We demand that the CBD consider our amendments to the Drafts mentioned above for which adequate time and space be given to our views on the issue of guidelines which will be binding on us through our governments. Unless we are given this time, we will not consider these guidelines to be a part of the stakeholder process that has been established through the UNCSD process.

The World Council of Churches (WCC), Ecumenical Coalition on Third World Tourism (ECTWT) and other fraternal networks can project this issue in their consultations to take the participatory process further. They could support regional and sub-regional workshops to ensure that all parties respect the dignity, right to life, and protection of fundamental rights of Indigenous Peoples.

Similarly, the IYE-2002 is being launched on January 28. We view this as a hasty process and since the basic principle of transparency in decision making was not observed, we feel that our critique of ecotourism as a form of commercial tourism reinforcing the process of dispossession of Indigenous Peoples by destroying their life systems has been disregarded. This meeting calls for non-cooperation with the IYE. To convey our decision we are sending this statement as a strong protest to the UNEP and informing them of our reasons for non-cooperation.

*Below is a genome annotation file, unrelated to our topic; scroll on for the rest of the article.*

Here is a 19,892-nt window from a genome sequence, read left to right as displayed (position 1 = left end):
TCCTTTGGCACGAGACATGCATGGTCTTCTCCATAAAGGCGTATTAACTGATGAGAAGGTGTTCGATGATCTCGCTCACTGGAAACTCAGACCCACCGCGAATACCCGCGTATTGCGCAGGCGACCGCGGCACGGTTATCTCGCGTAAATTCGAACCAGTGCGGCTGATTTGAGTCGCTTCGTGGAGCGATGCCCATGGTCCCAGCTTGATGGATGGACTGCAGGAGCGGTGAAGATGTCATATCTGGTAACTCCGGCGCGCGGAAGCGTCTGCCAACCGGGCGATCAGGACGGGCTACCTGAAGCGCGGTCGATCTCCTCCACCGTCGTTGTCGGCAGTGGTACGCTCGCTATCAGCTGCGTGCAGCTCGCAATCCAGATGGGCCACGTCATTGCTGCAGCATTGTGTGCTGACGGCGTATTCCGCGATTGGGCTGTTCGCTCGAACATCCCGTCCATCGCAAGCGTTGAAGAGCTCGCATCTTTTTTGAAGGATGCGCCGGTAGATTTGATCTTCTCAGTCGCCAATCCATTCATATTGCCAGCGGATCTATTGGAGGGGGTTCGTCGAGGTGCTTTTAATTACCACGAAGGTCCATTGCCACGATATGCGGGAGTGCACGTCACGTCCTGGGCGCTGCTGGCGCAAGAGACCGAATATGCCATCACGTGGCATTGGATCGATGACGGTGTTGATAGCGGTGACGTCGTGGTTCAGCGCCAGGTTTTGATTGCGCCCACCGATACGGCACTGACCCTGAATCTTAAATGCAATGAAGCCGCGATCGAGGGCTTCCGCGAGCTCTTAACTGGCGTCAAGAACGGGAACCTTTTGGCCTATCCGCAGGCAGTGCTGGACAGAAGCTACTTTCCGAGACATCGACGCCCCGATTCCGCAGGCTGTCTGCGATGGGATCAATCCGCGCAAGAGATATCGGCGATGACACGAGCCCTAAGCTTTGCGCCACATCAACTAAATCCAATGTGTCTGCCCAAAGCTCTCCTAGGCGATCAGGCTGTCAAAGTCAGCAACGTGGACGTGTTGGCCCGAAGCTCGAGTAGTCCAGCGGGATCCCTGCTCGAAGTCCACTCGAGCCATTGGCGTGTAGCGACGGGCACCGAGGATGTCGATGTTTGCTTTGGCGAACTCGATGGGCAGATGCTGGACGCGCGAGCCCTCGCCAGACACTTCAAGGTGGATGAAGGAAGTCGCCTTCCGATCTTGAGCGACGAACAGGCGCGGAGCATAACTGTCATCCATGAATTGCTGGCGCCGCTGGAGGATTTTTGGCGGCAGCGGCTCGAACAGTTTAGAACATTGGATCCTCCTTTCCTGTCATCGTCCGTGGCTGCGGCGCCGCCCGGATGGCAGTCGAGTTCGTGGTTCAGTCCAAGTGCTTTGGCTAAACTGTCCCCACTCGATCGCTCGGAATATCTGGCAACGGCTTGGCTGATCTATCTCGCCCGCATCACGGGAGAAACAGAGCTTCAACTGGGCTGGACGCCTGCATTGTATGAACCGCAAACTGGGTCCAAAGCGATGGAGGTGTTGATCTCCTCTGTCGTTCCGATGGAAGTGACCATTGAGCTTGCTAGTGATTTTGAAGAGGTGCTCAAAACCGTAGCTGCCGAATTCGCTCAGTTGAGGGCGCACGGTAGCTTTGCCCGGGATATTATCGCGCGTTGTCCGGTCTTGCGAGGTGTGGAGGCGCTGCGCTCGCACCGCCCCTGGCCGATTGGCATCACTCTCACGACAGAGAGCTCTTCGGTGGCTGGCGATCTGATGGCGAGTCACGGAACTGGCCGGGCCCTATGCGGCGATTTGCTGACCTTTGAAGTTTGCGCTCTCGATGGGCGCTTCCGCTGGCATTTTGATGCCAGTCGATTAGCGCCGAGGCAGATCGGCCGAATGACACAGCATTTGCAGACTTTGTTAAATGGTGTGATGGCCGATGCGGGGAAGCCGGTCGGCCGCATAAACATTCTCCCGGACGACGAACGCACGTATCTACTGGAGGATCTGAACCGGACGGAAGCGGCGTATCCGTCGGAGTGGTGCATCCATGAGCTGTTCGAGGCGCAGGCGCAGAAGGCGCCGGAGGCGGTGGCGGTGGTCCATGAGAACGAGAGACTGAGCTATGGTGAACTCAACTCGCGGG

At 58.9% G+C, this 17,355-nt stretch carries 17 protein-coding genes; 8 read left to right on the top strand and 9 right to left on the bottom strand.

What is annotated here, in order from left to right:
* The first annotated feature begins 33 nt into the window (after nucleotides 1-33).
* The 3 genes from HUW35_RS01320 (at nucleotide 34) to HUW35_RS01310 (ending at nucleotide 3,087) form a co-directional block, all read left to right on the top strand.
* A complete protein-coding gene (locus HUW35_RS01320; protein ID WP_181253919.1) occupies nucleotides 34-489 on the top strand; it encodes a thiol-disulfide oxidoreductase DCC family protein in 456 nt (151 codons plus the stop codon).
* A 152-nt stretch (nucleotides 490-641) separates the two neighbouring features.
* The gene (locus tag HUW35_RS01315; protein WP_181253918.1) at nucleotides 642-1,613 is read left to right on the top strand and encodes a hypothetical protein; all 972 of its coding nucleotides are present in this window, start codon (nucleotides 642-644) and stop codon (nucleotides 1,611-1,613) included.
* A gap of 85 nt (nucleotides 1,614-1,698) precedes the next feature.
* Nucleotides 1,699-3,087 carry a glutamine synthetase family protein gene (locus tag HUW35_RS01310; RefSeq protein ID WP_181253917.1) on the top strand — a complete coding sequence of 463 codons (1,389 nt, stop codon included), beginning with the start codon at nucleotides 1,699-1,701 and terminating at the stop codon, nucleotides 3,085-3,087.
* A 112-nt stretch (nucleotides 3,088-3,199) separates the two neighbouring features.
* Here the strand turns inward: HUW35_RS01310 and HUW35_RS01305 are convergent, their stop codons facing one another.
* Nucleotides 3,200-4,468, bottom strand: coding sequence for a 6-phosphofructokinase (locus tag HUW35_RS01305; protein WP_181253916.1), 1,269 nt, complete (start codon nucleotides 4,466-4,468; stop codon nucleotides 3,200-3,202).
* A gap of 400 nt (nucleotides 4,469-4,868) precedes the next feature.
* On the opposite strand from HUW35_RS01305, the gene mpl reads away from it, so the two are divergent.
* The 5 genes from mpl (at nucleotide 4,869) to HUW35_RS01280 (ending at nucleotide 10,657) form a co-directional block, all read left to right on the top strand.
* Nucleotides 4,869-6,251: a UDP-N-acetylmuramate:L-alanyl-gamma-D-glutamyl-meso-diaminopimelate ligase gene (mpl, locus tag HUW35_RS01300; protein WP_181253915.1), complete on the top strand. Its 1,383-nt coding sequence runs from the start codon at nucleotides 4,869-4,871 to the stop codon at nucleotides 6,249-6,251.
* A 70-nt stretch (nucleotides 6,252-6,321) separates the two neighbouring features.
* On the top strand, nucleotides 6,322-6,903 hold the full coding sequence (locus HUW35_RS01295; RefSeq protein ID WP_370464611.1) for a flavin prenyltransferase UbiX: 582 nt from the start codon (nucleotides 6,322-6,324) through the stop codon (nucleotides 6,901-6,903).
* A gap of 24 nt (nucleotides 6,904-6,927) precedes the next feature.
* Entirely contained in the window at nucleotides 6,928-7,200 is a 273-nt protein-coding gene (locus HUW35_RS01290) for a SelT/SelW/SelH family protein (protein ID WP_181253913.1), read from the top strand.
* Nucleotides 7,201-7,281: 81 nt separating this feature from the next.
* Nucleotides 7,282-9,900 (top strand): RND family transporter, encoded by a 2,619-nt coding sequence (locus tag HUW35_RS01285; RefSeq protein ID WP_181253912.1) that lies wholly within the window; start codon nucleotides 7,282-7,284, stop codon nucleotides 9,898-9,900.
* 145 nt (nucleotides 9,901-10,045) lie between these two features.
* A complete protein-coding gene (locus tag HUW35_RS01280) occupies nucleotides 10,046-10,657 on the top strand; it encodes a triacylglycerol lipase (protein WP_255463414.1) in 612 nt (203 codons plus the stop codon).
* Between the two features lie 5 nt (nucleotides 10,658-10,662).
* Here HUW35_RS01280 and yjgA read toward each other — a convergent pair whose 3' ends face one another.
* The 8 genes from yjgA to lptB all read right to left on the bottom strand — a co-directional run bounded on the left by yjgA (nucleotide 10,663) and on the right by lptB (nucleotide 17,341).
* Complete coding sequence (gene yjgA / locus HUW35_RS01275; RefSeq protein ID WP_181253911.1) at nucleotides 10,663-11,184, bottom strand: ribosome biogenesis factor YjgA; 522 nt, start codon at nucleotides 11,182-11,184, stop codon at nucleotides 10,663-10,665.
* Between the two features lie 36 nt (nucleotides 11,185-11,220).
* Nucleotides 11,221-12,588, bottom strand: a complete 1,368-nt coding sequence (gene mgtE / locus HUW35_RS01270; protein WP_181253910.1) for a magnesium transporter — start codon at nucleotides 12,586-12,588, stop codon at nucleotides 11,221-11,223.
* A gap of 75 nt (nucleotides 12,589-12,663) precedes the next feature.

We believe that further work needs to be done by our organisations to demystify the belief in the sustainability of ecotourism and its economic benefits. We feel that it is important for Indigenous Peoples to articulate their own experience with tourism and reflect on its impacts and meaning. We also feel that it is necessary to point out the vulnerability of the tourism industry and evaluate the impacts of the Asian Financial Crisis and ‘9/11’ on the future of tourism in the developing world.